Holy Cow this thing is heavy. "We're moving this... How?"

Not a scratch...


A special thanks to all the friends who risked their lives to carry all 400 lbs across muddy, steep, narrow terrain to bring our new table the last 100 feet to the big doors at the back of the dining room.

Without a scratch.

Thank you very much guys. for the help, and the wise ass commentary.



Home Sweet Home


Thought you might enjoy this project story...





Story written the day after the power came back on...

Here is what happens when a 400-500 pound chunk of redwood falls 150 feet and makes a hole-in-one thru a skylight, landing on the dining room table.
See above pix.

At about 8:00 January 20, the very last breath of a raging two day storm ripped the top out of one of our biggest Redwood trees. A chunk of that made
a fairly clean shot right thru a skylight... (though four were shattered). It missed the power, phone and cable lines by inches. Another large chunk was leaning against the propane valve... but did no damage. It just missed the electric meter. The table, yes, our treasured teak family table, was blasted to bits, but the hanging lamp over it, though
full of bark and needles, was unscathed as were the large glass windows in the dining room. The falling wood actually left red juicy smears down the glass, but did not break it. The impact rocked the whole house so hard that it unloaded the "game closet" full of board games onto the floor 20 feet away from the impact site. The kids had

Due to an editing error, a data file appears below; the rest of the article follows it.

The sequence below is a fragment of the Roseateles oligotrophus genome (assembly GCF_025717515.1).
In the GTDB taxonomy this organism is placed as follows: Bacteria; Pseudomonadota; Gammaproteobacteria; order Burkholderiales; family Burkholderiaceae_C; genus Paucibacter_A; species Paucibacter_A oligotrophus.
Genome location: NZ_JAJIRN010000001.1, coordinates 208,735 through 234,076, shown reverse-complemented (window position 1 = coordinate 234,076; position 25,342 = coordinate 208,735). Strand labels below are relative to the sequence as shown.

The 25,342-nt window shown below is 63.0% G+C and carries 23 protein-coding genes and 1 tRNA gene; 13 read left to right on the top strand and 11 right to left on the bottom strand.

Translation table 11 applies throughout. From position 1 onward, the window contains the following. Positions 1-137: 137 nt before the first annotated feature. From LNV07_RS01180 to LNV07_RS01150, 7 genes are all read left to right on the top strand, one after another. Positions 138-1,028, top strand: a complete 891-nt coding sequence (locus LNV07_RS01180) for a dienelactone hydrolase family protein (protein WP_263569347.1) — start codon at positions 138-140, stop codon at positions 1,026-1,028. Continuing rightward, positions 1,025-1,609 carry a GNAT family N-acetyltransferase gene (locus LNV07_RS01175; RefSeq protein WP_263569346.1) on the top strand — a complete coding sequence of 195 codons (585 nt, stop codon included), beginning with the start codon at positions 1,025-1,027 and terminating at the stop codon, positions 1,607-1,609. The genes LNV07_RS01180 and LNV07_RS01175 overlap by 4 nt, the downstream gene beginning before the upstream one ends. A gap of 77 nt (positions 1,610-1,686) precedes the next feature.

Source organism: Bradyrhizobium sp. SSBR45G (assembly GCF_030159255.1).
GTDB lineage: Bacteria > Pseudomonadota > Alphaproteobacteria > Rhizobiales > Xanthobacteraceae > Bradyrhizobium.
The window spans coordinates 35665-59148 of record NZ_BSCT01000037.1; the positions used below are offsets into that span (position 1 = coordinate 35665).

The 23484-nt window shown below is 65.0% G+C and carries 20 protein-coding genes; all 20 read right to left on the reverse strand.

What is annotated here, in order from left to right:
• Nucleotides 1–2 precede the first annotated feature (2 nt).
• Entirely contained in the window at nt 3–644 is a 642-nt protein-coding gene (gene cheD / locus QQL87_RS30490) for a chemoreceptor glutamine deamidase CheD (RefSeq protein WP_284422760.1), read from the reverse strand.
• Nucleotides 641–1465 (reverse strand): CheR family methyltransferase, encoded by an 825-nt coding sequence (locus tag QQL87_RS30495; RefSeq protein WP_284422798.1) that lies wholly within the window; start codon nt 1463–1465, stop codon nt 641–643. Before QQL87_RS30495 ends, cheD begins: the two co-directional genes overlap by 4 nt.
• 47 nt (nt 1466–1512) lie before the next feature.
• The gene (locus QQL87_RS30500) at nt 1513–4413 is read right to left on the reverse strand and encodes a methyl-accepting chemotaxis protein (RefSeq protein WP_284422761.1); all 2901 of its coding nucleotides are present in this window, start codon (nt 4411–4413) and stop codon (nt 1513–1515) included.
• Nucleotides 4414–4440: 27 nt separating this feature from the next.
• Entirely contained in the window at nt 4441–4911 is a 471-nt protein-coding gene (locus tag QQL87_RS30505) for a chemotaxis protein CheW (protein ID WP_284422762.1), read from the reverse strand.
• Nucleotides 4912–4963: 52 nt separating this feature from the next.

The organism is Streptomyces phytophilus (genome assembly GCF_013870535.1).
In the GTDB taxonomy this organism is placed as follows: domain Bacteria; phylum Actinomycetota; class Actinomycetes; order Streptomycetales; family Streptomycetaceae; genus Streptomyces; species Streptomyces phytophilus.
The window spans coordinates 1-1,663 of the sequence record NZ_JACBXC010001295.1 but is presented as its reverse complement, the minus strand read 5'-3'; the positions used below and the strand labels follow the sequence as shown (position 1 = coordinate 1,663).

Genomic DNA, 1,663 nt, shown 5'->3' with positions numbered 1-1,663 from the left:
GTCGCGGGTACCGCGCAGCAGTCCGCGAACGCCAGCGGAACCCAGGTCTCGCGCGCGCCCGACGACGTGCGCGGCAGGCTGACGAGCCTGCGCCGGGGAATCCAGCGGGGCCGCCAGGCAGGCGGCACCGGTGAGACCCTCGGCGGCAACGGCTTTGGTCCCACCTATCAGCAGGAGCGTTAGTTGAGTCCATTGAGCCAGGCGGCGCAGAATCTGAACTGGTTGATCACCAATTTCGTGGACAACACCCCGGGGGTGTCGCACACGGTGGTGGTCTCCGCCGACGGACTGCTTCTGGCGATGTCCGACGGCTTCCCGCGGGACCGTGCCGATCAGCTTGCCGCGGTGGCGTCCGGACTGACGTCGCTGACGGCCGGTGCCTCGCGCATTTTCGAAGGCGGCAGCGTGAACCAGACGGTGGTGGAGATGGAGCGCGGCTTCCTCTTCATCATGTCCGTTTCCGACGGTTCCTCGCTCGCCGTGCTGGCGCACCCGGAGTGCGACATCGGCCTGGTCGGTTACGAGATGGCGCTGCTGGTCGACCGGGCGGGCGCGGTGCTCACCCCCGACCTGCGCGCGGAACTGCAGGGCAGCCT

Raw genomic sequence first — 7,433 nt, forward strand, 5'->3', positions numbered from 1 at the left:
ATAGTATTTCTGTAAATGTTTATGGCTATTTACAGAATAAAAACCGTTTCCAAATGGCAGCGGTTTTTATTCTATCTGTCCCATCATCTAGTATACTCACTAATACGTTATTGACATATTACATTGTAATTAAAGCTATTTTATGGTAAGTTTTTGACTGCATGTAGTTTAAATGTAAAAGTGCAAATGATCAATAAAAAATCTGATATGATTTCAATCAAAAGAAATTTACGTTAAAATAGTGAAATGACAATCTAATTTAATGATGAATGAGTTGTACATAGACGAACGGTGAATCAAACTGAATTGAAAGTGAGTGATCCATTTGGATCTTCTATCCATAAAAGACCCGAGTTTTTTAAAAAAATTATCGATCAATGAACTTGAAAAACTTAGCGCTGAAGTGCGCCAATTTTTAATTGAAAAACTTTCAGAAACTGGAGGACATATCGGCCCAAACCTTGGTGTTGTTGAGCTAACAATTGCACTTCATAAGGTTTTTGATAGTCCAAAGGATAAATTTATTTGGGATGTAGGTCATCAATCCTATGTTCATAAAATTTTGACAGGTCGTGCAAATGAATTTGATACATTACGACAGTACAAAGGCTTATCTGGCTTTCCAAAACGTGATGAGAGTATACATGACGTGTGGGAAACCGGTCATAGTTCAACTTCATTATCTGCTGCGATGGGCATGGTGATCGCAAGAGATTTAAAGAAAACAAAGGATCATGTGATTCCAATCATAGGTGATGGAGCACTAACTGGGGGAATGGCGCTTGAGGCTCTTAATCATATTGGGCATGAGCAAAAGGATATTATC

just left for school. Daisy the dog and I were the only ones home. I dove for a corner...

Daisy the dog is going to need psychotherapy, she was still shaking and grinding her teeth three days later. She was discovered hiding under the covers of Morgan's bed.
(She is never allowed on the furniture). She was one scared puppy. (As was I).

At about 150 feet there was a fork in the trunk. One arm of the fork, a "Buttress", the horizontal part, had a bunch of smaller trunks going up from it. The buttress is what landed in our dining room. All but one of the smaller trunks broke off on the way down and stabbed deep into the hillside, touching but not severing the 220v line to the well pump.
One smaller trunk about 10 inch diameter remained on the buttress until it impacted the roof, snapping the trunk off over top of a roof beam while the buttress, now just a big ol' solid knothole, ripped thru the skylight and boomed into the table, turning it to teakwood matchsticks. The entire... and I mean Entire inside of the middle floor of the house was twinkling with glass shards. We vacuumed for a week to get rid of it all and shards still show up.

I had three of our big trees topped. The biggest, I had topped down to about 25 inches in trunk diameter, the point where it had been broken off at some point in the past. This is the joint where the big fork broke off that hit the house. The tree is about 40 feet shorter than it was but is still about 150' tall.

I counted 104 rings at the point at which they stopped cutting, right above the old break point. I can only conclude that we were almost the last people killed by the 1906 earthquake!